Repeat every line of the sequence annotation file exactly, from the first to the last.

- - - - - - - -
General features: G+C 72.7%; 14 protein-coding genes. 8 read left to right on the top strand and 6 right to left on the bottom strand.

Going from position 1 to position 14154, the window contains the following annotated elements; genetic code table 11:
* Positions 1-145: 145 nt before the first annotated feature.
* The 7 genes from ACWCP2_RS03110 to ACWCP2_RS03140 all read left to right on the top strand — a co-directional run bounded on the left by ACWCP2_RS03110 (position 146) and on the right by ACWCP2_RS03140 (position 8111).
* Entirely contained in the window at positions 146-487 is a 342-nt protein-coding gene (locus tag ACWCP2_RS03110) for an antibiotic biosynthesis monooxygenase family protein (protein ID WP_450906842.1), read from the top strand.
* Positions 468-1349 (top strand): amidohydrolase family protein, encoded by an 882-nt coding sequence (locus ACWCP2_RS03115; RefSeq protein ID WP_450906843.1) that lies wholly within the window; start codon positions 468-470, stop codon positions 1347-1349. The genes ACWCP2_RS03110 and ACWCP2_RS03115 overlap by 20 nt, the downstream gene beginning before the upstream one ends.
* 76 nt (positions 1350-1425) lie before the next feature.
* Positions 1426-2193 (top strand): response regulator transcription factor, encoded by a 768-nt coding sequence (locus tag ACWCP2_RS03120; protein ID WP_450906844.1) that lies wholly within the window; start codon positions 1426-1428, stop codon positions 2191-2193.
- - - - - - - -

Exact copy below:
General features: G+C 72.7%; 14 protein-coding genes. 8 read left to right on the top strand and 6 right to left on the bottom strand.

Going from position 1 to position 14154, the window contains the following annotated elements; genetic code table 11:
* Positions 1-145: 145 nt before the first annotated feature.
* The 7 genes from ACWCP2_RS03110 to ACWCP2_RS03140 all read left to right on the top strand — a co-directional run bounded on the left by ACWCP2_RS03110 (position 146) and on the right by ACWCP2_RS03140 (position 8111).
* Entirely contained in the window at positions 146-487 is a 342-nt protein-coding gene (locus tag ACWCP2_RS03110) for an antibiotic biosynthesis monooxygenase family protein (protein ID WP_450906842.1), read from the top strand.
* Positions 468-1349 (top strand): amidohydrolase family protein, encoded by an 882-nt coding sequence (locus ACWCP2_RS03115; RefSeq protein ID WP_450906843.1) that lies wholly within the window; start codon positions 468-470, stop codon positions 1347-1349. The genes ACWCP2_RS03110 and ACWCP2_RS03115 overlap by 20 nt, the downstream gene beginning before the upstream one ends.
* 76 nt (positions 1350-1425) lie before the next feature.
* Positions 1426-2193 (top strand): response regulator transcription factor, encoded by a 768-nt coding sequence (locus tag ACWCP2_RS03120; protein ID WP_450906844.1) that lies wholly within the window; start codon positions 1426-1428, stop codon positions 2191-2193.